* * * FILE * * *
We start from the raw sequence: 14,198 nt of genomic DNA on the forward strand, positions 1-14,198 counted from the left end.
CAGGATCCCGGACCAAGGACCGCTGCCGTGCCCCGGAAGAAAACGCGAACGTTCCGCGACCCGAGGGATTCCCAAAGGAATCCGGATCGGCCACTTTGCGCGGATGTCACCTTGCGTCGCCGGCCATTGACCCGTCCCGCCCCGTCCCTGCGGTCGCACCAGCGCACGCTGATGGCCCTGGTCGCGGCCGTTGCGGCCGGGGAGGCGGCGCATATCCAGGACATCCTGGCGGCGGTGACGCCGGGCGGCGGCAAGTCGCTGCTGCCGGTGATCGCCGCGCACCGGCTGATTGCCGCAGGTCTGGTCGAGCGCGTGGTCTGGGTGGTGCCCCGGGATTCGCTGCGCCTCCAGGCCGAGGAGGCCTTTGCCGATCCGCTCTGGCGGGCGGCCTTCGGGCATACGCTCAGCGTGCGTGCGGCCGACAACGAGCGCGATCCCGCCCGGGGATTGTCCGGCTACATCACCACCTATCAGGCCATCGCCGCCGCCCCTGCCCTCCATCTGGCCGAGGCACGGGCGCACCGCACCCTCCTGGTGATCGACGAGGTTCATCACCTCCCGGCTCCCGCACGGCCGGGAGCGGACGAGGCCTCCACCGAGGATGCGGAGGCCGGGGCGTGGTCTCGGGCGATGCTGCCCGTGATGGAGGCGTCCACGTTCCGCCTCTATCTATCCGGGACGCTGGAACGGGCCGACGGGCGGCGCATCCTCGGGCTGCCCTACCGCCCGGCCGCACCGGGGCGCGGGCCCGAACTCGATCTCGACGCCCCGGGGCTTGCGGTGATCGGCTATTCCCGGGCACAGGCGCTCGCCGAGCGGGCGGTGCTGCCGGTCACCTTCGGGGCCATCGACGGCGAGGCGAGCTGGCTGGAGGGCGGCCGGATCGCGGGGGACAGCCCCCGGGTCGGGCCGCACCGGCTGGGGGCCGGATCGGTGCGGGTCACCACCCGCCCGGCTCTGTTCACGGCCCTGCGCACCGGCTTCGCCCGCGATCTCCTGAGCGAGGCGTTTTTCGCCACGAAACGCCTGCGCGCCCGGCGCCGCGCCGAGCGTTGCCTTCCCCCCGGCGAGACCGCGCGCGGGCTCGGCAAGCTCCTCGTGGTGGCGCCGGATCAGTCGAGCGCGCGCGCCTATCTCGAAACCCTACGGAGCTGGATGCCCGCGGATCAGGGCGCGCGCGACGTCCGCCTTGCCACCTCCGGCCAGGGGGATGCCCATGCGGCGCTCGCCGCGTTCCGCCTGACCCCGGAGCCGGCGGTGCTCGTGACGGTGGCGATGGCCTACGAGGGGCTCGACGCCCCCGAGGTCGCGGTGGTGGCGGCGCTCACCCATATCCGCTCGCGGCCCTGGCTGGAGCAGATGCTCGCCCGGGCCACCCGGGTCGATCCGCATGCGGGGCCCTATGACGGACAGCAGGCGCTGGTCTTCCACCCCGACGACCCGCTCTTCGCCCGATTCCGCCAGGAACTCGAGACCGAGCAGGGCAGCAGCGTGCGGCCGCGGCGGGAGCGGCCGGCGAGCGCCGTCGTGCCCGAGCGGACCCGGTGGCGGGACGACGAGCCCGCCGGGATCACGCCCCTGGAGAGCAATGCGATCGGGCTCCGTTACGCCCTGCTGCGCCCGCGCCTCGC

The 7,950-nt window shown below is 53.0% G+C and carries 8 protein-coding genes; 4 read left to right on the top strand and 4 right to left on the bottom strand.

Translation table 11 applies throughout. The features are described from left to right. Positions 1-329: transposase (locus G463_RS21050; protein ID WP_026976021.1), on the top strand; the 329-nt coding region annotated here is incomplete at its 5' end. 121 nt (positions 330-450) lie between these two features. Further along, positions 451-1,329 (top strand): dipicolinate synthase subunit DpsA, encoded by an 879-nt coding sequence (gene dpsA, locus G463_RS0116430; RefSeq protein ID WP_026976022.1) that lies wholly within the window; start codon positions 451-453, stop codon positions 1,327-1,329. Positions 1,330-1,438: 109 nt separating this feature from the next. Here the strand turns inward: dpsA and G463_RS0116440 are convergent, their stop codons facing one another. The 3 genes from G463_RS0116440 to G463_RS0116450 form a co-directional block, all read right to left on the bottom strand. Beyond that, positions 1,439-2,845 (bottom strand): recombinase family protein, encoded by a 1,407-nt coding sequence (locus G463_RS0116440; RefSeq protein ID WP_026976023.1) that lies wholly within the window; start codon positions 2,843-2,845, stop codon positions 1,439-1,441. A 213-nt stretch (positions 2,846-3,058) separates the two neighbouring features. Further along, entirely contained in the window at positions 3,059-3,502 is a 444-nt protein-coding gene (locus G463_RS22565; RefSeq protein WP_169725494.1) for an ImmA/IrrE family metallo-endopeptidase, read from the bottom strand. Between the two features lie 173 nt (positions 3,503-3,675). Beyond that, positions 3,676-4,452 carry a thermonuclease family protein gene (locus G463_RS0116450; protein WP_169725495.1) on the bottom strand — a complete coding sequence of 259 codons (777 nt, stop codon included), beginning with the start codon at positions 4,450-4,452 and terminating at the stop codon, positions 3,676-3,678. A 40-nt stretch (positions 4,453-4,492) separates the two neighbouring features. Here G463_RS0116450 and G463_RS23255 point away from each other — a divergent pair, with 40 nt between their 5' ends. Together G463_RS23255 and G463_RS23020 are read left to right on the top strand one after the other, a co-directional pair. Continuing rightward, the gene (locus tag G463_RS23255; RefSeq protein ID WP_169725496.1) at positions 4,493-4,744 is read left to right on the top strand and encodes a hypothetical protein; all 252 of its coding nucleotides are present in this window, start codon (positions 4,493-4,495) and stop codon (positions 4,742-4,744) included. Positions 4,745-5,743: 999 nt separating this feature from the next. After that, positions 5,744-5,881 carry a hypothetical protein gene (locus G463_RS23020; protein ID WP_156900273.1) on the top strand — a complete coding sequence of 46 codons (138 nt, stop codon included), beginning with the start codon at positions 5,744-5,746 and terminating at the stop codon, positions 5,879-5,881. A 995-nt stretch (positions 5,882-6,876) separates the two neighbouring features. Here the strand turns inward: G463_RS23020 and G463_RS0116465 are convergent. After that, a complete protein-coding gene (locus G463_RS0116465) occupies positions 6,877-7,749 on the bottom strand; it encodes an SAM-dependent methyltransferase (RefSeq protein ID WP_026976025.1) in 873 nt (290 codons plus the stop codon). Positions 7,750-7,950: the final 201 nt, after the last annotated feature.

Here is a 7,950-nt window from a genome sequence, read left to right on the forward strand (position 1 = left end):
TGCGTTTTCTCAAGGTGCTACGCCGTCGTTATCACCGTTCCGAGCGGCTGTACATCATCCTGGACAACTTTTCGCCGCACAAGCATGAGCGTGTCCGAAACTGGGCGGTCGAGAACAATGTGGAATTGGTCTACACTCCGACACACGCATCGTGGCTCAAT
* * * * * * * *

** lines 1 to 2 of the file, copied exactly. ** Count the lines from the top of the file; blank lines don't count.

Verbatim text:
We start from the raw sequence: 14,198 nt of genomic DNA on the forward strand, positions 1-14,198 counted from the left end.
CAGGATCCCGGACCAAGGACCGCTGCCGTGCCCCGGAAGAAAACGCGAACGTTCCGCGACCCGAGGGATTCCCAAAGGAATCCGGATCGGCCACTTTGCGCGGATGTCACCTTGCGTCGCCGGCCATTGACCCGTCCCGCCCCGTCCCTGCGGTCGCACCAGCGCACGCTGATGGCCCTGGTCGCGGCCGTTGCGGCCGGGGAGGCGGCGCATATCCAGGACATCCTGGCGGCGGTGACGCCGGGCGGCGGCAAGTCGCTGCTGCCGGTGATCGCCGCGCACCGGCTGATTGCCGCAGGTCTGGTCGAGCGCGTGGTCTGGGTGGTGCCCCGGGATTCGCTGCGCCTCCAGGCCGAGGAGGCCTTTGCCGATCCGCTCTGGCGGGCGGCCTTCGGGCATACGCTCAGCGTGCGTGCGGCCGACAACGAGCGCGATCCCGCCCGGGGATTGTCCGGCTACATCACCACCTATCAGGCCATCGCCGCCGCCCCTGCCCTCCATCTGGCCGAGGCACGGGCGCACCGCACCCTCCTGGTGATCGACGAGGTTCATCACCTCCCGGCTCCCGCACGGCCGGGAGCGGACGAGGCCTCCACCGAGGATGCGGAGGCCGGGGCGTGGTCTCGGGCGATGCTGCCCGTGATGGAGGCGTCCACGTTCCGCCTCTATCTATCCGGGACGCTGGAACGGGCCGACGGGCGGCGCATCCTCGGGCTGCCCTACCGCCCGGCCGCACCGGGGCGCGGGCCCGAACTCGATCTCGACGCCCCGGGGCTTGCGGTGATCGGCTATTCCCGGGCACAGGCGCTCGCCGAGCGGGCGGTGCTGCCGGTCACCTTCGGGGCCATCGACGGCGAGGCGAGCTGGCTGGAGGGCGGCCGGATCGCGGGGGACAGCCCCCGGGTCGGGCCGCACCGGCTGGGGGCCGGATCGGTGCGGGTCACCACCCGCCCGGCTCTGTTCACGGCCCTGCGCACCGGCTTCGCCCGCGATCTCCTGAGCGAGGCGTTTTTCGCCACGAAACGCCTGCGCGCCCGGCGCCGCGCCGAGCGTTGCCTTCCCCCCGGCGAGACCGCGCGCGGGCTCGGCAAGCTCCTCGTGGTGGCGCCGGATCAGTCGAGCGCGCGCGCCTATCTCGAAACCCTACGGAGCTGGATGCCCGCGGATCAGGGCGCGCGCGACGTCCGCCTTGCCACCTCCGGCCAGGGGGATGCCCATGCGGCGCTCGCCGCGTTCCGCCTGACCCCGGAGCCGGCGGTGCTCGTGACGGTGGCGATGGCCTACGAGGGGCTCGACGCCCCCGAGGTCGCGGTGGTGGCGGCGCTCACCCATATCCGCTCGCGGCCCTGGCTGGAGCAGATGCTCGCCCGGGCCACCCGGGTCGATCCGCATGCGGGGCCCTATGACGGACAGCAGGCGCTGGTCTTCCACCCCGACGACCCGCTCTTCGCCCGATTCCGCCAGGAACTCGAGACCGAGCAGGGCAGCAGCGTGCGGCCGCGGCGGGAGCGGCCGGCGAGCGCCGTCGTGCCCGAGCGGACCCGGTGGCGGGACGACGAGCCCGCCGGGATCACGCCCCTGGAGAGCAATGCGATCGGGCTCCGTTACGCCCTGCTGCGCCCGCGCCTCGC